And it may not be as weird as you think. Tahini is a trending ingredient this year. It’s great in smoothies, and it’s great as a peanut butter alternative. It puts a Middle Eastern twist on your sauces and baked goods. And it has some interesting health benefits (see right).
I’m also a fan of any recipe that features fresh ginger. I juice it almost every day, and just about every one of what I call my “plant juice” recipes includes fresh ginger. And I don’t use it sparingly, as anyone who’s been to my house and sampled my “plant juice” knows well. In Ayurvedic (Indian) medicine, ginger is known as the “universal remedy,” and rightfully so, as it contains a whole pharmacy of ingredients with multiple health benefits.
This recipe gives me an excuse to try out the ice cream making attachment on my brand new Hurom juicer—which gives me a great excuse to eat ice cream. Not that I really needed one, especially one as healthy and relatively low in sugar as this one is. Enjoy! —Dr. Jonny
I don’t know about you, but when I go to the local ice cream parlor I’m immediately drawn to the weird—sorry, artisan—flavors. (My wife gets chocolate, I get goat milk cherry. Go figure.) So when I see a flavor like “Ginger Tahini,” my taste buds immediately start firing.
Featured ingredient: Tahini
Tahini is basically butter made from sesame seeds, which contain an oil that is characterized by two members of the lignan family: sesamin and sesamolin. When the seeds are refined (as in the making of tahini), two additional phenolic antioxidants—sesamol and sesaminol—are formed.
Sesame lignans enhance vitamin E’s absorption and availability, improve lipid profiles, and help normalize blood pressure. Animal studies show that they may enhance fat burning by increasing the activity of several liver enzymes that break down fatty acids.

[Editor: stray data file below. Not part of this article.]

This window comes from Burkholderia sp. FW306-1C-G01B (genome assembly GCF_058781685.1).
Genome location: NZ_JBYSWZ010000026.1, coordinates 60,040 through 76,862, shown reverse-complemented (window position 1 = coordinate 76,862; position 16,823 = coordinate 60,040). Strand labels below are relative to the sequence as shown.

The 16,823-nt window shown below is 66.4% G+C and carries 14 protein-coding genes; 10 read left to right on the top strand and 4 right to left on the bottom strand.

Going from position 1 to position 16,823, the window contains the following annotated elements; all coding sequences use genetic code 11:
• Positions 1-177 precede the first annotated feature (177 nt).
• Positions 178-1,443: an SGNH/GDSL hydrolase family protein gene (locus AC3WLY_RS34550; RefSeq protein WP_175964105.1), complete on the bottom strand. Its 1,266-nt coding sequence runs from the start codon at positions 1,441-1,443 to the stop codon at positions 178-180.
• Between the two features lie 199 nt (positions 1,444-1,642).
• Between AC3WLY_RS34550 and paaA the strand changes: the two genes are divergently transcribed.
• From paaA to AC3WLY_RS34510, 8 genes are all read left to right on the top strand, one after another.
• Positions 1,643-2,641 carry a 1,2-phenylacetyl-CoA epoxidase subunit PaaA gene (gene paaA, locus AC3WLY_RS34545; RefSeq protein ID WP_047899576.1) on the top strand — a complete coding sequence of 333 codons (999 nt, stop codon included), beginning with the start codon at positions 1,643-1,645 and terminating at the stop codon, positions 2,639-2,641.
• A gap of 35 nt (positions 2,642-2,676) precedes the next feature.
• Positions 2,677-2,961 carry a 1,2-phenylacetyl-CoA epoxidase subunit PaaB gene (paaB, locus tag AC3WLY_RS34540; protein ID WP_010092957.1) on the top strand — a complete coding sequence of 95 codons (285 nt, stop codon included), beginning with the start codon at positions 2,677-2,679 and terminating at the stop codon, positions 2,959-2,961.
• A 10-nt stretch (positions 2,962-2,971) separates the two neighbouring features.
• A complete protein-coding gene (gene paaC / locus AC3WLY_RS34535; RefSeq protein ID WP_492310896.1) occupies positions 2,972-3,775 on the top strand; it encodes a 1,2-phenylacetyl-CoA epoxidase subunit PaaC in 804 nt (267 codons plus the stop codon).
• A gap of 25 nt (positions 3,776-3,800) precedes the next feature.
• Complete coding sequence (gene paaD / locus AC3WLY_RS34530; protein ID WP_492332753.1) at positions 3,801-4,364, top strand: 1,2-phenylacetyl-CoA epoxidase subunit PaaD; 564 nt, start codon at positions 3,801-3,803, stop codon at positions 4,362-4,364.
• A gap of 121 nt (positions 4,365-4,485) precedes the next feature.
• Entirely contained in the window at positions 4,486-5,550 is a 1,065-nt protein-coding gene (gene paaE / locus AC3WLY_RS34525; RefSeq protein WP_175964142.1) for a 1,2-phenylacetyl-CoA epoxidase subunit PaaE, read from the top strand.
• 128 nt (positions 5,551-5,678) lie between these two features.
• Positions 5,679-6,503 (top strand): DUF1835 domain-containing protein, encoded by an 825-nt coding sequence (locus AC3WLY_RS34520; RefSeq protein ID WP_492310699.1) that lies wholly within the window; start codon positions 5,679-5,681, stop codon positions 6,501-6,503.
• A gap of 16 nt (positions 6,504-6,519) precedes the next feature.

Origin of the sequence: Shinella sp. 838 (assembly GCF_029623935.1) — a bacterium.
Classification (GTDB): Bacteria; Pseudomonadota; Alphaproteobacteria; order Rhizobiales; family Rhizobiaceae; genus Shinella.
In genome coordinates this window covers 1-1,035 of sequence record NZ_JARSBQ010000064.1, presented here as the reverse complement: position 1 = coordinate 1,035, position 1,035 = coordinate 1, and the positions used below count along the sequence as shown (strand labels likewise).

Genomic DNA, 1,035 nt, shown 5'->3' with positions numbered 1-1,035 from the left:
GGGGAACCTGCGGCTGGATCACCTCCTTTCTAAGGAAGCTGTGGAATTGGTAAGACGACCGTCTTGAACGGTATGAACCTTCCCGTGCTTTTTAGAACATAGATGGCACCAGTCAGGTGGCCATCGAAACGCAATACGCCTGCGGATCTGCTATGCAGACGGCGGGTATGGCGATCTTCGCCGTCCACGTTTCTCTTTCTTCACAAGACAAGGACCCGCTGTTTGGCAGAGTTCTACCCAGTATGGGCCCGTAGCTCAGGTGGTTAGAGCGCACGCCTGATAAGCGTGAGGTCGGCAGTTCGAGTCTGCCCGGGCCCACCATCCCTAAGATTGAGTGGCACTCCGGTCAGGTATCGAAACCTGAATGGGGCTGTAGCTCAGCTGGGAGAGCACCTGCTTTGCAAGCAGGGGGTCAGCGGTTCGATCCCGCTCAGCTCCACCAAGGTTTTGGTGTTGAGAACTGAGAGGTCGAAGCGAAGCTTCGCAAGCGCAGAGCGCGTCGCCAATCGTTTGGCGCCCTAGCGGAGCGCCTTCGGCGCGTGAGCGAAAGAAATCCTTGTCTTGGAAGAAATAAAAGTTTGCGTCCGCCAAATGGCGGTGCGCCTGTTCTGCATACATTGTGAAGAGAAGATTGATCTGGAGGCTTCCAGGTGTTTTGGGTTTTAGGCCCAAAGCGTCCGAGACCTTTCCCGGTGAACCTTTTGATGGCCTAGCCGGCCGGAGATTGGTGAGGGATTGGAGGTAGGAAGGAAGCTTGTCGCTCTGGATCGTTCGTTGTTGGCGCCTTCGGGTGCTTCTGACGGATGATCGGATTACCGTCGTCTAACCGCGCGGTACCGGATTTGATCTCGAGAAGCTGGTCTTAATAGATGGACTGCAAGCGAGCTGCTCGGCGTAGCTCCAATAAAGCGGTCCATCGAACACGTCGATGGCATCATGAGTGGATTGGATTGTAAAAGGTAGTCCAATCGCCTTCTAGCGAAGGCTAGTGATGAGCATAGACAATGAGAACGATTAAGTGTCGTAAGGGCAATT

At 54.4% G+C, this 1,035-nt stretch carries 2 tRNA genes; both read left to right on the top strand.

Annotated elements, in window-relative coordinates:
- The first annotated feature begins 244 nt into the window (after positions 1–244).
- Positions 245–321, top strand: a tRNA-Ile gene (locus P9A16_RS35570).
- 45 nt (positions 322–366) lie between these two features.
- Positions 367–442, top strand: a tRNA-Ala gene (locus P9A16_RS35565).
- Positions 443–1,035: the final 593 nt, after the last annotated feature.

As for tahini itself, according to the USDA food database, a 2-Tbs. serving provides 5 grams of protein, almost 3 grams of fiber, and a negligible amount of sugar (less than 1/3 of a gram!). It also provides about 8 grams of healthy fat per tablespoon. But it ain’t exactly a calorie lightweight, weighing in at 89 per tablespoon.
Tahini also contains small amounts of minerals, including copper, iron, zinc, and manganese, as well as B vitamins, important for all kinds of metabolic functions. According Dr. Josh Axe, the phytoestrogens in tahini may benefit post-menopausal women over 50—or, for that matter, any woman who might be low in estrogen—to help balance hormones.
Notes from The Clean Food Coach
The flavor of honey pairs beautifully with tahini, but if you’d prefer a lower-carb version, use ¼ cup honey and ¼ cup Lakanto. You can also use a stevia syrup for a no-added-sugar option—try NuNaturals NuStevia Ginger Syrup, to taste.
This ice cream is best served immediately. Ice cream leftovers will freeze solid in the freezer. To serve again, rest on the counter for 10 minutes, break into chunks, and re-blend in a food processor or blender.
- 2 14-oz. cans full fat coconut milk (we like Native Forest Organic), well shaken
- 1/3 cup tahini
- 1/3 cup raw honey (or to taste)
- 1-inch chunk peeled fresh ginger root (or more, to taste)
- 1½ tsp. dried ginger
- ¼ tsp. sea salt
- 2 tsp. fresh lemon zest (about 1 large or 2 small organic lemons)
- 2–3 Tbs. crystalized ginger chips (finely chopped candied ginger), optional to serve
- Combine all ingredients from coconut milk through sea salt in high-speed blender, and blend until smooth.
- Taste, and add more honey or ginger if desired. (Freezing foods reduces their sweetness, so your blend should be slightly sweeter before churning.)
- Stir in zest, and transfer contents to automatic ice cream maker. Churn until desired consistency, about 20 minutes.
- Transfer to serving bowls, and top each dish with 1–2 tsp. ginger chips, if using.
- Calories: 390
- Carbohydrate Content: 22 g
- Fat Content: 34 g
- Fiber Content: 1 g
- Protein Content: 4 g
- Saturated Fat Content: 24 g
- Sodium Content: 120 mg
- Sugar Content: 15 g